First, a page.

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I don't want him to forgive himself. Is that wrong?

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Esseboria posted 11/30/2013 12:10 PM

It has been 1 year since D-Day and my wayward has mentioned that while he understands that I may never be able to forgive him, he needs to forgive himself and let go of the shame and the low self esteem he has developed as a result of his cheating.

While I get it that he hurts too, part of me wants him to carry his shame forever, as a reminder of the scummy things he did with prostitutes that infected him with an STI and later myself. I want him to feel bad about the way he exploited me and 3 other women to fulfill his sexual desires. I think he should remember the shame of being a bold faced liar for 2 years.

I know this is not helpful thinking for Reconciliation but gosh, I think he should hate himself forever. It seems like if he "forgives himself" he will gt to a point where he can live as if all of those terrible things never happened. But they did, and they will forever be a part of any relationship we choose to have. Am I being selfish?

jjsr posted 11/30/2013 12:26 PM

I understand what you mean. When my FWH said at MC that he was letting go of his guilt, I was furious. I was like are you kidding me? But now at 2+ years out I understand it more. Does he still feel badly that he hurt me and our marriage yes but we both have to let go of things if we are going to truly move on and R. Its easier said and done. I have learned and am still learning, that now in R I have to judge him on his actions and behaviors now.

rachelc posted 11/30/2013 13:11 PM

Yes . Because shame and self loathing are selfish behaviors. They're all about the self. He needs to get beyond the shame so some real work can be done.
I have a feeling my husband cannot face what he did, or at least not blame me for it, thus paralyzingly himself and from moving forward.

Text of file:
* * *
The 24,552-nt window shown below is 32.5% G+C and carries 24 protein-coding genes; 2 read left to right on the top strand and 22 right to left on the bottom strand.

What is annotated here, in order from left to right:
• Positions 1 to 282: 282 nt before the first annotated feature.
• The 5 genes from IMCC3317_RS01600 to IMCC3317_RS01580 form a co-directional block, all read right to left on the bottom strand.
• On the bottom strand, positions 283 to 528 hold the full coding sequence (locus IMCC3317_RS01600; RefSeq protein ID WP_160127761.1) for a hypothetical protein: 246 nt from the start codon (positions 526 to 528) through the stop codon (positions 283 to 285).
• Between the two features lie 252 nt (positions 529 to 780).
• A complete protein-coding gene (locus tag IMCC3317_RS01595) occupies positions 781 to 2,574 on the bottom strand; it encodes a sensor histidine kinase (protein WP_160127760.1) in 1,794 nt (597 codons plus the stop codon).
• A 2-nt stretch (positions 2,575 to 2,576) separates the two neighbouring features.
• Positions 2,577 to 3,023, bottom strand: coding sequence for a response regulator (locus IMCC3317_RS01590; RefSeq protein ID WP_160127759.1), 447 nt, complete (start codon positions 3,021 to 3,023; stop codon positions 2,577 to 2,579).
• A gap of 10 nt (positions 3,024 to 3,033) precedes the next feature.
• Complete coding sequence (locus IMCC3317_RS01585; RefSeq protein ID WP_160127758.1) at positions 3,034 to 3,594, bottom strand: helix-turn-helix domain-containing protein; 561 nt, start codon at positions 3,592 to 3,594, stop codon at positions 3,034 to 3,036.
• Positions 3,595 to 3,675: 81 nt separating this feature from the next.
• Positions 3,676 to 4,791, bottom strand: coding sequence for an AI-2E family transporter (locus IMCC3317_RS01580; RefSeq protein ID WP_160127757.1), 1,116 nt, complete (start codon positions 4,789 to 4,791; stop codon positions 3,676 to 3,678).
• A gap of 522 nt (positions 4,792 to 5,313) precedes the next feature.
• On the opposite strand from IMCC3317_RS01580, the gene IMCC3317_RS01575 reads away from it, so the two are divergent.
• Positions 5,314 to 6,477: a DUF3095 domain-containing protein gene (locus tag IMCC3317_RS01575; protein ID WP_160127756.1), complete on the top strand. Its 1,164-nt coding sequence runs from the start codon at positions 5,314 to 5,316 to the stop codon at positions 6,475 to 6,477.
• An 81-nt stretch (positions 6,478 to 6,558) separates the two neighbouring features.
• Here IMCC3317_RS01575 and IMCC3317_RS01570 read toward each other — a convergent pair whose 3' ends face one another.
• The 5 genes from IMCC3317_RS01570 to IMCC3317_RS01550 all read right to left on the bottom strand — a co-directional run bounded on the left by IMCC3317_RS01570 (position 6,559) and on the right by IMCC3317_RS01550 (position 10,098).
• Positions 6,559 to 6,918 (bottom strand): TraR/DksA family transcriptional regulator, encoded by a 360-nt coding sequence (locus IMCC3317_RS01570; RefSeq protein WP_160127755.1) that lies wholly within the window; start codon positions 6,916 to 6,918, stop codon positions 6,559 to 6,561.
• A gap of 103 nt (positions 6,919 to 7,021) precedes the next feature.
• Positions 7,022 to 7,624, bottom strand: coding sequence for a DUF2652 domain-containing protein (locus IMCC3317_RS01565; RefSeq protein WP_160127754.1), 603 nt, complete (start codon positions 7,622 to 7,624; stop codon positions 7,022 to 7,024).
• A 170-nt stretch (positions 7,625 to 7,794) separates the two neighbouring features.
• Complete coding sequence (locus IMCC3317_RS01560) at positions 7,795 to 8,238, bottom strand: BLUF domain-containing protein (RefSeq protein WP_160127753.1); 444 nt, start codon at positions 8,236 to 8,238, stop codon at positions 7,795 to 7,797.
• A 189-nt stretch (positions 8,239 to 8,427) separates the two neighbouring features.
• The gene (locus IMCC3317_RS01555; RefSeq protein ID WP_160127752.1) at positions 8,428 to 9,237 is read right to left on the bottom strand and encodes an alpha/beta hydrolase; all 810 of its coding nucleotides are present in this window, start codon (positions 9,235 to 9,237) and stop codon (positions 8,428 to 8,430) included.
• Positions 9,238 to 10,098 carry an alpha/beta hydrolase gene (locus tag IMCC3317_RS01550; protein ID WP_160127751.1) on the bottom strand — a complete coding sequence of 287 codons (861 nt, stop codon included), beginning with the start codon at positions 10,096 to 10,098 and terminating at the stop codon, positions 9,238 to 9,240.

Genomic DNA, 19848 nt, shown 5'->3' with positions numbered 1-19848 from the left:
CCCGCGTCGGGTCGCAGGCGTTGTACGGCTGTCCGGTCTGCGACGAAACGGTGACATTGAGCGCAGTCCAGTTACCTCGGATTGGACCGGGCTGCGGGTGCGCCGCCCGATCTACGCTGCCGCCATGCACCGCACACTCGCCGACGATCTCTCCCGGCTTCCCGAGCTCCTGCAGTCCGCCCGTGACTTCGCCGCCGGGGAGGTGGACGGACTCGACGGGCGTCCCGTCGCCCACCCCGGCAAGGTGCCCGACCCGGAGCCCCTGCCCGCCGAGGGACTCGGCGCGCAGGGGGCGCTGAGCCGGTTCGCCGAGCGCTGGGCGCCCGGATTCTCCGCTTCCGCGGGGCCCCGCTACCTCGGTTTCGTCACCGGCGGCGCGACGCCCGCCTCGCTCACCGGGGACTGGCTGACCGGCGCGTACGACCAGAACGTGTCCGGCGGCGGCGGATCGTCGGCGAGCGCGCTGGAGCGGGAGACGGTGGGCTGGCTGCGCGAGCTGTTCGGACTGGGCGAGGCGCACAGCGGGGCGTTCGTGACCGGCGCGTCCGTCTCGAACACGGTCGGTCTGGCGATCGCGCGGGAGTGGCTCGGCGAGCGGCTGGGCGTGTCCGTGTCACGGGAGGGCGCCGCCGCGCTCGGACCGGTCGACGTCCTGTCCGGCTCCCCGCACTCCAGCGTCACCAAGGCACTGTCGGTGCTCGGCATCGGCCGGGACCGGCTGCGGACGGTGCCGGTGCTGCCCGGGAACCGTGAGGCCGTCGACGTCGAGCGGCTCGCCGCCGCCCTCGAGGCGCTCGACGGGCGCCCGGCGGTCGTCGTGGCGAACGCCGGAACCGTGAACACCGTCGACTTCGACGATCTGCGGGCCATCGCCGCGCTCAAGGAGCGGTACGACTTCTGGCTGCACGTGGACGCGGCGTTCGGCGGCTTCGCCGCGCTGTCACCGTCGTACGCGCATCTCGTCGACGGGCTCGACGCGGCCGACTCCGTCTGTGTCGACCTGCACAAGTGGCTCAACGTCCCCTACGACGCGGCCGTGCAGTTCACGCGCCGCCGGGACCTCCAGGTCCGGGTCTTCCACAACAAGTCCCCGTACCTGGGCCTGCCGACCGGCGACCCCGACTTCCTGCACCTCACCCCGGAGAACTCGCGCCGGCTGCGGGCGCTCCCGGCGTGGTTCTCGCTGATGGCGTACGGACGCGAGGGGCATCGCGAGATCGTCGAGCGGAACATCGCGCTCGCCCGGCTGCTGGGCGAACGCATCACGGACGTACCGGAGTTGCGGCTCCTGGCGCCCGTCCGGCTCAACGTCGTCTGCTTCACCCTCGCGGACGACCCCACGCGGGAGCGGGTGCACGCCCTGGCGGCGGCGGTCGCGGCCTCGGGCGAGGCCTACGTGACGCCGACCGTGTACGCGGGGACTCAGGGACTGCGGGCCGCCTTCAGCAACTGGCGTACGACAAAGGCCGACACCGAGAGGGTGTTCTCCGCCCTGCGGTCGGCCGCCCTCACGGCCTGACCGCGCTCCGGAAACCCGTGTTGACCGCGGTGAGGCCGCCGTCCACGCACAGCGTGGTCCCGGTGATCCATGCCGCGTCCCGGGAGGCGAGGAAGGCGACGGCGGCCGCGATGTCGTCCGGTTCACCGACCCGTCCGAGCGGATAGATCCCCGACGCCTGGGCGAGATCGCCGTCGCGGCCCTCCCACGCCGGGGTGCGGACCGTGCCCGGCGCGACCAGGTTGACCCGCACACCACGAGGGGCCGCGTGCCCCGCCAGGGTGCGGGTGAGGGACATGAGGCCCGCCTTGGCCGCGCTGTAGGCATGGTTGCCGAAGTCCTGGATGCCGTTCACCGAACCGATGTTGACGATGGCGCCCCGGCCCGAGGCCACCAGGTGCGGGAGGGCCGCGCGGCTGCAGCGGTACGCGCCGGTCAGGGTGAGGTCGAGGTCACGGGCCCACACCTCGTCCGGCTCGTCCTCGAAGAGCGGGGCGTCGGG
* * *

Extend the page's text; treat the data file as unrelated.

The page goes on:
The WS needs to get to the place where they can discuss what they did without emotion. Those not wanting to discuss still have shame. If they only realized how selfish this is. And how absolutely wayward they still are.

[This message edited by rachelc at 1:12 PM, November 30th (Saturday)]

doesitgetbetter posted 11/30/2013 13:13 PM

That's not what forgiving yourself means. Forgiving yourself does NOT mean forgetting, just like it doesn't mean forgetting for the BS when they forgive the WS.

I was a horrible mother to my oldest child. I was borderline abusive a few times with him. It was all I knew, I was severely abused as a child myself. I knew it was wrong, but I didn't have the tools to change. So when I couldn't do better with the limited knowledge about how to deal with him that I had, I would take it out on him. I felt so bad for such a long time, I really hated myself for the way I treated him. I got help eventually, and I have worked very hard on myself. I have also forgiven myself for the way I treated my son.

That does not mean I don't still feel terrible about it when I think of it, or that I don't still feel shame or hurt over my own actions. It means I am able to view that as a part of my past that I have learned from and very much remember so that I don't make those same mistakes again. I am human, I made mistakes and still do today, but I have forgiven myself of those mistakes and no longer punish myself for them. That is vastly different than what you described.

In order for your WH to heal, he does need to work on forgiving himself and moving past his mistakes just as much as we BS's do. Many people argue that forgiveness isn't necessary to R, so be it. However living in a cycle of pain, punishment, anger, and grief isn't necessary either. Coming to terms with the past and learning from it is what matters. So if you don't want to be stuck in that cycle of pain, anger, punishment, etc., then you might want your WH to forgive himself also. My H cheated on me in part because he was living with the guilt and shame of cheating on an ex of his that he never resolved. You better bet your bottom dollar I wanted him to resolve that guilt and shame so he didn't do that to me again.

refuz2bavictim posted 12/1/2013 04:11 AM

I think he should hate himself forever

He can learn to hate his actions and all the pain it caused, but he can forgive himself, so that he no longer defines himself externally. This will drive him to make better decisions.

Reread everything Rachelc wrote. He will remain broken if he does stay in the cycle of shame and guilt.

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